Update 2009/03/26: There is an updated version of this code (with improvements) that targets the ASP.NET MVC 1.0 RTW located here: /post/2009/03/ASPNET-MVC-Implement-Theme-Folders-using-a-Custom-ViewEngine.aspx

Update 8/29/2008: I posted a new blog post today that contains updated code for this example that works with the newly released ASP.NET MVC Preview 5. The new code is located here.

One option to do theming in ASP.NET MVC is to use the standard ASP.NET Theme functionality (App_Themes folder glory and all), but it just doesn’t seem complete. Also, by doing that you don’t get to generate completely custom HTML specific to each Theme. After all, the beauty of ASP.NET MVC is being able to completely control the HTML output of the application. So, I played around with things a bit and figured out how to create a custom ViewEngine that will allow you to create a seperate sub-folder within the Views folder for each Theme. This way you can have a completely different version of each View for each Theme, and maintain complete control over the HTML output on a per Theme basis.

I used the ASP.NET MVC Preview 4 release to write this article.

Create Themed Views

First, we’ll make some changes to the Views contained within the default ASP.NET MVC Template.

Here’s a brief summary of what changes are needed:

  1. Create a sub-folder named "Default" within the Views folder, and paste all the files and folders within the Views folder into this folder. This will be out "Default" theme.
  2. Cut the Site.css file from the Content folder, and paste it into the Shared folder within the newly created "Default" theme folder.
  3. Modify the CSS link reference in the "Shared/Site.Master" file within the "Default" theme to reference the new location for the Site.css file.
  4. Modey all the .aspx View pages to reference the new location of the MasterPage file.

Once, the above changes are made we have our first “Default” theme created. Now to create a new theme, just create a copy of this folder and make sure to update all the references within the files to reference the theme folder the files are contained within.

To the right is a screenshot displaying the layout of the Theme folders as described above.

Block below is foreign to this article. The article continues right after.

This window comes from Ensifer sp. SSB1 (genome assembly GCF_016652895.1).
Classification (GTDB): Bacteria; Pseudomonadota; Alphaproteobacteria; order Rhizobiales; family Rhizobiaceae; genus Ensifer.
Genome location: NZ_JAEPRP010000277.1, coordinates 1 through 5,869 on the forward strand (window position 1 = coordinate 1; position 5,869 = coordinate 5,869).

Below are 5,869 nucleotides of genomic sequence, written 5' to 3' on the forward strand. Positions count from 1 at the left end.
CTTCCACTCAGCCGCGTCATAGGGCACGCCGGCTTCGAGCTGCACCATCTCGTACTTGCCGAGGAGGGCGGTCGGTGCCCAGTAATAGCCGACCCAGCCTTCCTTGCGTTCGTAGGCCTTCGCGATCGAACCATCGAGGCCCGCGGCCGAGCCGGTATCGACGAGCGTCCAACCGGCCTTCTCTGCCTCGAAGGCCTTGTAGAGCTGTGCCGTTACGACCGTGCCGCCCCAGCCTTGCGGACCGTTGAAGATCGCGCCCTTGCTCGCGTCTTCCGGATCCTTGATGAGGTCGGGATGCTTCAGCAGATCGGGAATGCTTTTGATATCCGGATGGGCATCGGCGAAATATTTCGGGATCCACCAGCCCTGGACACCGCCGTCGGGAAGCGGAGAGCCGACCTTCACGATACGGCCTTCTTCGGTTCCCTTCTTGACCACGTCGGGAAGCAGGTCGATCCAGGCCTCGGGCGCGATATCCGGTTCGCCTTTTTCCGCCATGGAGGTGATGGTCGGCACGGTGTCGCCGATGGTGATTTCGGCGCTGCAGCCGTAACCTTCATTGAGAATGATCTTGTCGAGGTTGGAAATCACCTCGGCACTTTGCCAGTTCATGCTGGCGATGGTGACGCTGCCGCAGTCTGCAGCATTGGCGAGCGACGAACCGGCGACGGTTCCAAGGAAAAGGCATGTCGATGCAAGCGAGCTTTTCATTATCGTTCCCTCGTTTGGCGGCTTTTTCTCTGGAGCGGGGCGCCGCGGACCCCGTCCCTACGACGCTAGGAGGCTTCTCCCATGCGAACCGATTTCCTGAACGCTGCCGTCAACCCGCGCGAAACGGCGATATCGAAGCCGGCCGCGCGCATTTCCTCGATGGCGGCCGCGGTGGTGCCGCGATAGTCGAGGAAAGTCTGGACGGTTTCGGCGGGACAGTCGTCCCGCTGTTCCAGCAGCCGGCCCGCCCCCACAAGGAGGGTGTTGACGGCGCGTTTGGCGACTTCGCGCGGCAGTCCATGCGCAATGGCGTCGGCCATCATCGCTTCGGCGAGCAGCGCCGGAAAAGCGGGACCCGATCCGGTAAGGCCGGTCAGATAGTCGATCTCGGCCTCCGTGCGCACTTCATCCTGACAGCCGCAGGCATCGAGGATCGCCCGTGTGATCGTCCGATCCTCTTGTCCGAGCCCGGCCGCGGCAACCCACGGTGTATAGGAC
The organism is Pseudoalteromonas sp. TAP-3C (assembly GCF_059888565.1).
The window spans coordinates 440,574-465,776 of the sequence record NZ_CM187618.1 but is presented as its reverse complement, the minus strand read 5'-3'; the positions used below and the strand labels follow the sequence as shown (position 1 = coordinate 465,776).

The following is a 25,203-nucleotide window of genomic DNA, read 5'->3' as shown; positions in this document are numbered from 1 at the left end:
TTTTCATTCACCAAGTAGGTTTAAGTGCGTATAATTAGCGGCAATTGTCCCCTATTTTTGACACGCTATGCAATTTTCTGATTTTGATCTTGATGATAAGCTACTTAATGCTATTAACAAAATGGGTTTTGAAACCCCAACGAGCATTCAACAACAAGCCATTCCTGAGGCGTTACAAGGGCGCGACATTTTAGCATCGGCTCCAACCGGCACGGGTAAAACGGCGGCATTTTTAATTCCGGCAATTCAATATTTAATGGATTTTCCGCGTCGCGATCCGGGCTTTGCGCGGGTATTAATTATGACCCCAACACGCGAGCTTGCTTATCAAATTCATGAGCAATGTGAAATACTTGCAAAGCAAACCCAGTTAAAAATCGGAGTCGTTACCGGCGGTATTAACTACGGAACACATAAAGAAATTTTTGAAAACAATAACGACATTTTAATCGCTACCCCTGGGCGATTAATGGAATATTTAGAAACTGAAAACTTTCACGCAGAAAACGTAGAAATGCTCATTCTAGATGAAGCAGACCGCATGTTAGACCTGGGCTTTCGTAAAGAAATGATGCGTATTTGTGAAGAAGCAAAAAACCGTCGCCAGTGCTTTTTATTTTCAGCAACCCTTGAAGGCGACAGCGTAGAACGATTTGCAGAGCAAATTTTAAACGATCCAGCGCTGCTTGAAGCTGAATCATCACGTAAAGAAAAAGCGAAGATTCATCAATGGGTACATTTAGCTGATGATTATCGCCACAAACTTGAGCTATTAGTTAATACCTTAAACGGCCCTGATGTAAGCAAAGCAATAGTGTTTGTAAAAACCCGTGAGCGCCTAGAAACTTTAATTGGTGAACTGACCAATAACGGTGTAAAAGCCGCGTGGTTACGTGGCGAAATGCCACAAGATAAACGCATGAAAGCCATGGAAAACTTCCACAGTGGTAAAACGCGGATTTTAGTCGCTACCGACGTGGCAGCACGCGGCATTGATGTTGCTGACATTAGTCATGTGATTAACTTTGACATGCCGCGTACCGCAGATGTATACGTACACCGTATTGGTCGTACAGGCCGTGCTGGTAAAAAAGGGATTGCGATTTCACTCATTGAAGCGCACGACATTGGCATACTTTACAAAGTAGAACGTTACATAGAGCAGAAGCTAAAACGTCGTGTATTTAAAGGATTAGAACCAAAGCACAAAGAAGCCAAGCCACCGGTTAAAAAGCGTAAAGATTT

In the code example attached to this article, I created a second theme named “Red” and I changed the background color of the Site.css file to the color Red.

Create a Custom ViewEngine

I found the following article usefull and very descriptive on creating custom ViewEngines, so I’m not going to re-write it. Just refer to the following link on how to create a custom ViewEngine in ASP.NET MVC.


Instead, I’ll just list the code I wrote for setting up Themes and give a brief description of what it does.

First, we need to create a ViewLocator object that will contain VirtualPath references that describe to ASP.NET MVC how to find a specified View. To make things simpler I’m just inheriting from the WebFormViewLocator so I don’t have to re-implement it’s entire logic. Also, one thing to note is the constructor of our WebFormThemeViewLocator object takes a string argument that is the name of the Theme it is to describe the VirtualPath references for.

public class WebFormThemeViewLocator : System.Web.Mvc.WebFormViewLocator
    public WebFormThemeViewLocator(string themeName)
        base.ViewLocationFormats = new string[] {
            "~/Views/" + themeName + "/{1}/{0}.aspx",
            "~/Views/" + themeName + "/{1}/{0}.ascx",
            "~/Views/" + themeName + "/Shared/{0}.aspx",
            "~/Views/" + themeName + "/Shared/{0}.ascx"

            base.MasterLocationFormats = new string[] {
            "~/Views/" + themeName + "/{1}/{0}.master",
            "~/Views/" + themeName + "/Shared/{0}.master"